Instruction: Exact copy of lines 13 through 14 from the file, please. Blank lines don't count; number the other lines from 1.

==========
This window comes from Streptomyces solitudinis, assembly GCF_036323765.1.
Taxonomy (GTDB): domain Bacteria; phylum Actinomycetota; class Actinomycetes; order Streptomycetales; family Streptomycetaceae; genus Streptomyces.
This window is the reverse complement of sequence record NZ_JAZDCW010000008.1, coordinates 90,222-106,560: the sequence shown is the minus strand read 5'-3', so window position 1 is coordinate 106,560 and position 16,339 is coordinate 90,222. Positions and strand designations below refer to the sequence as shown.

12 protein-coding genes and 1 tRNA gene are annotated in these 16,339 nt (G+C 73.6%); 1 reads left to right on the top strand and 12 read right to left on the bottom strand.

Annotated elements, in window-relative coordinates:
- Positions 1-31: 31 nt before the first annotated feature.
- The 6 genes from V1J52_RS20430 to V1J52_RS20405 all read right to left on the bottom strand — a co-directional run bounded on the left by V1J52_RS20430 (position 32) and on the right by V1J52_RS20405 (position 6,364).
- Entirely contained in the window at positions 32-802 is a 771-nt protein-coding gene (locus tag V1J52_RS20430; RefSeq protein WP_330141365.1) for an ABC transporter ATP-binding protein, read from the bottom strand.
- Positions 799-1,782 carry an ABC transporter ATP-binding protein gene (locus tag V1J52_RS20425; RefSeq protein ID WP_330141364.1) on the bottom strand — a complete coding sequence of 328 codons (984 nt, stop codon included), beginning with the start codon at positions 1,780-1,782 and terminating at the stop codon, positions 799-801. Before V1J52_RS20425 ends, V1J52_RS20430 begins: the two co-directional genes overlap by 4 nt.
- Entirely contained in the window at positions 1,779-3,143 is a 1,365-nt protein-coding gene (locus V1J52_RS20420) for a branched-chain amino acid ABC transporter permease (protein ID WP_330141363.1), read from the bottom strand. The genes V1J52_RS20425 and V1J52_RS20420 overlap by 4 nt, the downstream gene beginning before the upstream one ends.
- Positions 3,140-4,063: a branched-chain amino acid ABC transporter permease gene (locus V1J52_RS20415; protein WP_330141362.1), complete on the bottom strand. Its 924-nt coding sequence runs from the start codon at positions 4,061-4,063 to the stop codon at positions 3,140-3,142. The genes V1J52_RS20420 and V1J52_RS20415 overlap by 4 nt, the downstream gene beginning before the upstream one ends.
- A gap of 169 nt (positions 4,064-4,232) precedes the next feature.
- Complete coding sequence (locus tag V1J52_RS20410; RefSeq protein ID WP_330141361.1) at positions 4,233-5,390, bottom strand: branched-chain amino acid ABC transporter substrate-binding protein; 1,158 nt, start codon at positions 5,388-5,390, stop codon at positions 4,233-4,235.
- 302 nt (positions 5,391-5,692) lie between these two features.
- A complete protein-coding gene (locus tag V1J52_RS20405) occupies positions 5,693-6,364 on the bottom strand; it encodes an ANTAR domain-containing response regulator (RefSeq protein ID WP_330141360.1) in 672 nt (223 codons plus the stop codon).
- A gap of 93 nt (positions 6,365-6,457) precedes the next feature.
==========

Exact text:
- Complete coding sequence (locus tag V1J52_RS20410; RefSeq protein ID WP_330141361.1) at positions 4,233-5,390, bottom strand: branched-chain amino acid ABC transporter substrate-binding protein; 1,158 nt, start codon at positions 5,388-5,390, stop codon at positions 4,233-4,235.
- 302 nt (positions 5,391-5,692) lie between these two features.